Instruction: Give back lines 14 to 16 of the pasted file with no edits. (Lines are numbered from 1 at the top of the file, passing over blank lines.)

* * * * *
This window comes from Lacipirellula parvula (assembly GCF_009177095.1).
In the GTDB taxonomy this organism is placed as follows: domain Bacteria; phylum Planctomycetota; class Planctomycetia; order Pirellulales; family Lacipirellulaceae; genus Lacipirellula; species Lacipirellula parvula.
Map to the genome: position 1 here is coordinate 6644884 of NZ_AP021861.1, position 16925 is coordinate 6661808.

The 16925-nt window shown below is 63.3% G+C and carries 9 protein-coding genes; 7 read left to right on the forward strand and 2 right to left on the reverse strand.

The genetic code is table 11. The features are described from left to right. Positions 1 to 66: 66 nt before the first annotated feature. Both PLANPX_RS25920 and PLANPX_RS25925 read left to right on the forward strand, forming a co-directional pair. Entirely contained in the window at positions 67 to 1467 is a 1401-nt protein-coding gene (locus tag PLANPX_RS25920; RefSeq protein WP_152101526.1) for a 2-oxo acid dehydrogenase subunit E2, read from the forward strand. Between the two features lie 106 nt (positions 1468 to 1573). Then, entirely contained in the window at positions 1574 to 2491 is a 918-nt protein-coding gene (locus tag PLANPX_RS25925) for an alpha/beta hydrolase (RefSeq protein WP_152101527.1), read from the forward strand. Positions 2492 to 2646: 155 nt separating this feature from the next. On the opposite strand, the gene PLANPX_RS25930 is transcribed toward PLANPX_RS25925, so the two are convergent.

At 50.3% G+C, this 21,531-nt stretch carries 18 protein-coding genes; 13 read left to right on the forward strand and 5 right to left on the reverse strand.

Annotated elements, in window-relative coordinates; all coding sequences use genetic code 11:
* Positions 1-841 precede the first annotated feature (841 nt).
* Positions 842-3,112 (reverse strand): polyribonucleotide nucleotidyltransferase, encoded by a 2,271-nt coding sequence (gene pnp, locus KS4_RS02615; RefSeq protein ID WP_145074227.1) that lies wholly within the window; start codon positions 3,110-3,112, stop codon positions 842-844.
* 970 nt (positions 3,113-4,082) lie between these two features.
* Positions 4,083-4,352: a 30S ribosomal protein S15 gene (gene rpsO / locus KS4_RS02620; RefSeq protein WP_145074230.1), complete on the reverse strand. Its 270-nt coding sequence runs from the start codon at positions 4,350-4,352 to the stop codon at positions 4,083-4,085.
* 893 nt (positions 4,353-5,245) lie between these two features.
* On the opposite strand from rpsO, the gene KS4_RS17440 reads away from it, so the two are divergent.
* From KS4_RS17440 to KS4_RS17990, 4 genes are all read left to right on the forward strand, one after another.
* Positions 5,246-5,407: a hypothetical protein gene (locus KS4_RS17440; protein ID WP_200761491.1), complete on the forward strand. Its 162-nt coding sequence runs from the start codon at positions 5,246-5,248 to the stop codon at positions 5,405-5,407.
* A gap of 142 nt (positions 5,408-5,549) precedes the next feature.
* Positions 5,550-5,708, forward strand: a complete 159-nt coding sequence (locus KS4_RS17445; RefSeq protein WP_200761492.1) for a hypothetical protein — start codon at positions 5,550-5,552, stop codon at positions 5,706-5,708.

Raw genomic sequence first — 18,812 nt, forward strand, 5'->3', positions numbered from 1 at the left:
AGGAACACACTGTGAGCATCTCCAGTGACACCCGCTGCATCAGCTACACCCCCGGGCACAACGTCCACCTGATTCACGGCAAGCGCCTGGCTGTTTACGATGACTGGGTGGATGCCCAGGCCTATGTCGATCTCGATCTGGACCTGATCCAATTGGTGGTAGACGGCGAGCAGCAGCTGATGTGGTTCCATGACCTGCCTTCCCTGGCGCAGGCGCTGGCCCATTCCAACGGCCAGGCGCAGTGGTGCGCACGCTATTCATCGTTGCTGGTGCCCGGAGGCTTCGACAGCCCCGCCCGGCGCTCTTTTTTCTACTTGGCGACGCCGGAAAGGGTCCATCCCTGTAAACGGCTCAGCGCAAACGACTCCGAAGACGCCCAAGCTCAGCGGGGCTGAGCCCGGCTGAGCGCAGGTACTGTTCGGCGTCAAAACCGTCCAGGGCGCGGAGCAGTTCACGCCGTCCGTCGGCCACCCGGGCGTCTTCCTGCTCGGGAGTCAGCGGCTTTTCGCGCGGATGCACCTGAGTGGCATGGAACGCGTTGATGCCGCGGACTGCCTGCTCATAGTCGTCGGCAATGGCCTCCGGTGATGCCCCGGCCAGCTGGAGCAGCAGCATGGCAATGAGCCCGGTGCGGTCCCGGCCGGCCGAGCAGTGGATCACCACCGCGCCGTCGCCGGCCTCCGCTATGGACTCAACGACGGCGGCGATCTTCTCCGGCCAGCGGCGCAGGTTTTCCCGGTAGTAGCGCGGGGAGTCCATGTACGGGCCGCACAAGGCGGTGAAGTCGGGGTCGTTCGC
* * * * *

* From KS4_RS17440 to KS4_RS17990, 4 genes are all read left to right on the forward strand, one after another.
* Positions 5,246-5,407: a hypothetical protein gene (locus KS4_RS17440; protein ID WP_200761491.1), complete on the forward strand. Its 162-nt coding sequence runs from the start codon at positions 5,246-5,248 to the stop codon at positions 5,405-5,407.
* A gap of 142 nt (positions 5,408-5,549) precedes the next feature.